Hungarian descendant Tony Berenyi has come a long way from farming sugar beets and sheep with his father on a Montana ranch.
At a glance
COMPANY: Berenyi Inc.ADDRESS: 49 Immigration St., CharlestonSPECIALTY: Engineering, architecture and constructionOWNER: Tony BerenyiAGE: 52FROM: Grew up in Montana and Union, S.C.RESIDENCE: CharlestonFAMILY: Wife, Cokie; four daughtersEDUCATION: The Citadel, degree in civil engineering, 1982; MIT, degree in structural dynamics, 1987.MILITARY EXPERIENCE: Army Reserve, served in first Gulf WarWEBSITE: www.berenyi.com
Today, he heads Berenyi Inc., a Charleston engineering and architectural firm with an imprint on some of the biggest industrial names in the Lowcountry: Alcoa, Boeing and Nucor Steel, just to name a few.
With other projects around the country, the firm is on the cusp of ambitious railroad projects in Africa potentially worth billions of dollars.
Berenyi grew up digging ditches, among other chores, on the farm to bring water to the fields. Because of that, he had a hankering for building things to make life easier.
His parents eventually left the harsh winters out west and briefly moved back east to New Jersey, where their grandfather lived. By his teenage years, Berenyi’s father, Gustav, who knew welding and carpentry, moved to the Upstate of South Carolina and took a job in construction.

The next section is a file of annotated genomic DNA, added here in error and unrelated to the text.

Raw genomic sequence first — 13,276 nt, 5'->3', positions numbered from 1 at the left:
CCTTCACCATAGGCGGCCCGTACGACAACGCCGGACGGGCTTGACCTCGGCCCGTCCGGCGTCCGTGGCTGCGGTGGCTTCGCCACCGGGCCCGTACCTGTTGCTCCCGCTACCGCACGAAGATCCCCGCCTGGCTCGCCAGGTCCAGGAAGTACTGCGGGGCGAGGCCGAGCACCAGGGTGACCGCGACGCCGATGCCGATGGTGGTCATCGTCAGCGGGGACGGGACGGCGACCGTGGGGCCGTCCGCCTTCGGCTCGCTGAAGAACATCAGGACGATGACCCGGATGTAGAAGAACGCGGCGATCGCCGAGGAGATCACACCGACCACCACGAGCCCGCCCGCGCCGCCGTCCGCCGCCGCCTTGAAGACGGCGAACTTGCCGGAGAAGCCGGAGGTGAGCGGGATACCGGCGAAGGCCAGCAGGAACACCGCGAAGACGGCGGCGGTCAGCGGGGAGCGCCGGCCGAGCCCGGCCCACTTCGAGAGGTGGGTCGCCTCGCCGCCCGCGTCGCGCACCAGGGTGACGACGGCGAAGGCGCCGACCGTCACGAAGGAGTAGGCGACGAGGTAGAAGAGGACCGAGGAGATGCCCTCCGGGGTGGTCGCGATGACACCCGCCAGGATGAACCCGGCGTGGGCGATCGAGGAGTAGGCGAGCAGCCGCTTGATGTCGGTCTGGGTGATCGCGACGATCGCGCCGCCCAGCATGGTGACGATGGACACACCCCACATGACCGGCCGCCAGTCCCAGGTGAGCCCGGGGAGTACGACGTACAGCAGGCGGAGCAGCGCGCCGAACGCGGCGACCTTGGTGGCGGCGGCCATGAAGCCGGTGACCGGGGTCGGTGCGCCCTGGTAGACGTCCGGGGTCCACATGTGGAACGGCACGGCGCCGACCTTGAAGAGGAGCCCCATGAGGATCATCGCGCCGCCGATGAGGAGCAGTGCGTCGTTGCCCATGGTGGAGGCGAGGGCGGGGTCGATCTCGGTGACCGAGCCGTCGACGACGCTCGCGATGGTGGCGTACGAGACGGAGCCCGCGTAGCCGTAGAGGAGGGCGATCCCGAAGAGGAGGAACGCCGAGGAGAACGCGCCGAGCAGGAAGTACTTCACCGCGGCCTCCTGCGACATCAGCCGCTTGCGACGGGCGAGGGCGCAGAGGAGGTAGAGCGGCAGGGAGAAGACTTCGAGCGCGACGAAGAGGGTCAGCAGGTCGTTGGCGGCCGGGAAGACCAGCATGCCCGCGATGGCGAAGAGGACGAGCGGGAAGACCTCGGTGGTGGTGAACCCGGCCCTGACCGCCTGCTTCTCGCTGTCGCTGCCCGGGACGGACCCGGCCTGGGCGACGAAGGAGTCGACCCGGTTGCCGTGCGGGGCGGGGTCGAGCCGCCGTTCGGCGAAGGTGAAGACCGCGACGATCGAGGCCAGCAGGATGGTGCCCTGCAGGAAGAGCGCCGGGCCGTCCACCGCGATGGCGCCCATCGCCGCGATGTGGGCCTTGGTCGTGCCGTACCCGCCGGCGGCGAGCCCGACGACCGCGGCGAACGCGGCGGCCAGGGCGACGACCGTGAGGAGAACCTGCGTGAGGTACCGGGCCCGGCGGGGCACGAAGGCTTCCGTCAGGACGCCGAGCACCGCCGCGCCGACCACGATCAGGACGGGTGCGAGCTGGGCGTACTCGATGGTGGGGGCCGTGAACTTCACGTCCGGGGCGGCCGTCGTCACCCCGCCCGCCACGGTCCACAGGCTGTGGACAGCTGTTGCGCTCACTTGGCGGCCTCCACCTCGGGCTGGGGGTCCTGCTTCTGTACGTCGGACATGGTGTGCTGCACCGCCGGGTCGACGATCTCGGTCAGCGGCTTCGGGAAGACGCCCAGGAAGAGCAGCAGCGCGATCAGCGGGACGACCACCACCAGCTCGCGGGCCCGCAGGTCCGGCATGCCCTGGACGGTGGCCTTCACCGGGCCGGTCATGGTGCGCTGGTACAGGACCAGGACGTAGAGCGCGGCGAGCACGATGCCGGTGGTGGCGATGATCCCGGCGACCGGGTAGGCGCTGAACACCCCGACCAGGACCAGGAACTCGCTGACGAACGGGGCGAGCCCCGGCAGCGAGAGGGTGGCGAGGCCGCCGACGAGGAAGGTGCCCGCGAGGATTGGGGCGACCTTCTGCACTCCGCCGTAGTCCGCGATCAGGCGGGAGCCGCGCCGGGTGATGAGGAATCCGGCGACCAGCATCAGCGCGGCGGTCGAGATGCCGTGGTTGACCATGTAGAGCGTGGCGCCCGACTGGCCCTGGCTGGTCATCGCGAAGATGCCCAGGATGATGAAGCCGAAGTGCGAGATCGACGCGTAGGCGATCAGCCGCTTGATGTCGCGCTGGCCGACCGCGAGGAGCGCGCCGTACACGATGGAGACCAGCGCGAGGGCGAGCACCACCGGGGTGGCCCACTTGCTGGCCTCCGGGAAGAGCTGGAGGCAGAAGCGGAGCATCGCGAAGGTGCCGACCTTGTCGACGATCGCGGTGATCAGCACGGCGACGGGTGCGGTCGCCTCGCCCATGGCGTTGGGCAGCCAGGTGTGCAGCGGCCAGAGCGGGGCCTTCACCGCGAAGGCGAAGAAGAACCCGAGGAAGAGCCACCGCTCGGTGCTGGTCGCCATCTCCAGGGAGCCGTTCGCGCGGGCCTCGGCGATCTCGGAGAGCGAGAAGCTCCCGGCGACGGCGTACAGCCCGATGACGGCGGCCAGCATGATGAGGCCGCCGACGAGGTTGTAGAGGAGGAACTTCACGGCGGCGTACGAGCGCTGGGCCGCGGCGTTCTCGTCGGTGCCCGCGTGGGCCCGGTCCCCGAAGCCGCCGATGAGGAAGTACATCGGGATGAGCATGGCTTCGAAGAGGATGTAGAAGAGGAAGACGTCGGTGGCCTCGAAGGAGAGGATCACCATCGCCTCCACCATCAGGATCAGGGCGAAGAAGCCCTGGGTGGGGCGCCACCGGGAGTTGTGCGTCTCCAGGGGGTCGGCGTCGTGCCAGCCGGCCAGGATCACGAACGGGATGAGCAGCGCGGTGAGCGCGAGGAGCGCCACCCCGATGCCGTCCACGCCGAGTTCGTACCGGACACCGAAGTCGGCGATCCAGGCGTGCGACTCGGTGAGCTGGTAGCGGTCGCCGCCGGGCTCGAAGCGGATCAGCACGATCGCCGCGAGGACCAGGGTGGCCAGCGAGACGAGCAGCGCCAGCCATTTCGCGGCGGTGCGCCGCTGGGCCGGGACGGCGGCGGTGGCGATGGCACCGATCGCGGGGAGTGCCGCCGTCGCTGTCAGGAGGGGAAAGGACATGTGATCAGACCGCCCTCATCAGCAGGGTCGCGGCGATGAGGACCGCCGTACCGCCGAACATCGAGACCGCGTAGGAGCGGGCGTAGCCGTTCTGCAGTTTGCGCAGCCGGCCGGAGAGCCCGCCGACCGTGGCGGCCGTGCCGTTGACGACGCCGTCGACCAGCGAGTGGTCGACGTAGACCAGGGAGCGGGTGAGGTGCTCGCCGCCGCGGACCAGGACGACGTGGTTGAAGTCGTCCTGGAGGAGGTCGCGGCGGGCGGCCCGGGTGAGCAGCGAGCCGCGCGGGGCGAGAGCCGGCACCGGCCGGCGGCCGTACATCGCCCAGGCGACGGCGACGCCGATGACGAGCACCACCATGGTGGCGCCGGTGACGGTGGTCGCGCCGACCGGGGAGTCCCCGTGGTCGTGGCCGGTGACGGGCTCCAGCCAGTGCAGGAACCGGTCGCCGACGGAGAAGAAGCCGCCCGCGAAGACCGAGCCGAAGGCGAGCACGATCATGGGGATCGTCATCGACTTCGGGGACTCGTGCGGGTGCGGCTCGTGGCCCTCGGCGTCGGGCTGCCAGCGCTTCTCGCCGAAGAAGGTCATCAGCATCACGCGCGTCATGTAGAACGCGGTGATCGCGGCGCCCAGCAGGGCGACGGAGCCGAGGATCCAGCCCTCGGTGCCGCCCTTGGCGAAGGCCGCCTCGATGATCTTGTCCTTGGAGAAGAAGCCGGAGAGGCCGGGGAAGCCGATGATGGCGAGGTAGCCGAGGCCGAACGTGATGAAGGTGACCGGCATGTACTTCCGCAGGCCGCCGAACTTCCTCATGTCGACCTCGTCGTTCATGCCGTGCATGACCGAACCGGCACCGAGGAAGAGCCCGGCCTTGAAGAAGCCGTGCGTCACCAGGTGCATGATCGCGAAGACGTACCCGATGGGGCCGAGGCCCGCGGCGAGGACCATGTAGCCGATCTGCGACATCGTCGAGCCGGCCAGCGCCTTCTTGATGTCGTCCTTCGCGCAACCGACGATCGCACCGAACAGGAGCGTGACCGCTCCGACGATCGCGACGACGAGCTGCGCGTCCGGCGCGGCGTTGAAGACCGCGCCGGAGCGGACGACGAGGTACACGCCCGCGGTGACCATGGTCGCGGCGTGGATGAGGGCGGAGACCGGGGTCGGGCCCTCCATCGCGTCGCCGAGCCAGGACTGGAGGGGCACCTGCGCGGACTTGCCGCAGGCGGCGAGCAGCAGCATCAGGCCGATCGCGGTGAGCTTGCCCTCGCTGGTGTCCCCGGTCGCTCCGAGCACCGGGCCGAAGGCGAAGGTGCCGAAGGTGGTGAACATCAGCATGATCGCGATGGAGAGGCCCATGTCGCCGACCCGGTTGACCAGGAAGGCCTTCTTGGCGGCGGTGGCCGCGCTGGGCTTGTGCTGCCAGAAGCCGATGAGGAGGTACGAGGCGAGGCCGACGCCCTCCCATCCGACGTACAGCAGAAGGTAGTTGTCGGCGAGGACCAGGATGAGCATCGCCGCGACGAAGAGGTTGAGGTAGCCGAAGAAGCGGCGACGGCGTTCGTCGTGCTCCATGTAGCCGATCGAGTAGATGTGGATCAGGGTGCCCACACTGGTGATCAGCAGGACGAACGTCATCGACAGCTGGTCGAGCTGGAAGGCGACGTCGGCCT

“As long as people build new stuff, they will need construction workers,” he recalled his father saying.
Berenyi graduated from Union High School in 1978, but he never forgot something else his father, a Hungarian immigrant who spoke broken English, said years earlier.
“My dad said, ‘In today’s society, you have to have an education to make it in the world,’ ” Berenyi said. “We were out digging a ditch, and he said, ‘If you are going to get an education, suck it up when you are young. An education will open up doors, and once you get it, don’t rest on your laurels.’ ”
The words stuck.
Berenyi went on to The Citadel and earned a degree in civil engineering. From there, he went to graduate school at MIT, receiving his degree in structural dynamics by 1987.
His father also believed in serving the country through the military, so Berenyi took a commission with the Army Reserve, went to Engineers Officers School and then helped design offshore platforms for the Navy.
Building a company
By 1989, Berenyi set up shop in a 2,000-square-foot office on Ladson Road by borrowing money from his uncle to own his own building.
“I wanted to show people I was committed,” he said. “It paid off.”
Berenyi started building a client base and was on his way to growing his business. But the next year, he had to close his doors.
Iraq invaded Kuwait, and Berenyi, with his Reserve commission, was called to duty, where he commanded a 250-man unit in the two countries and earned the Bronze Star for his combat experience.
Before he left, he told his customers he would let them know when he returned.
Eight months after the Gulf War started, Berenyi came back, reopened his office and tackled his first big project, a then-Exxon-owned plastics recycling center in Summerville, which he helped design and build.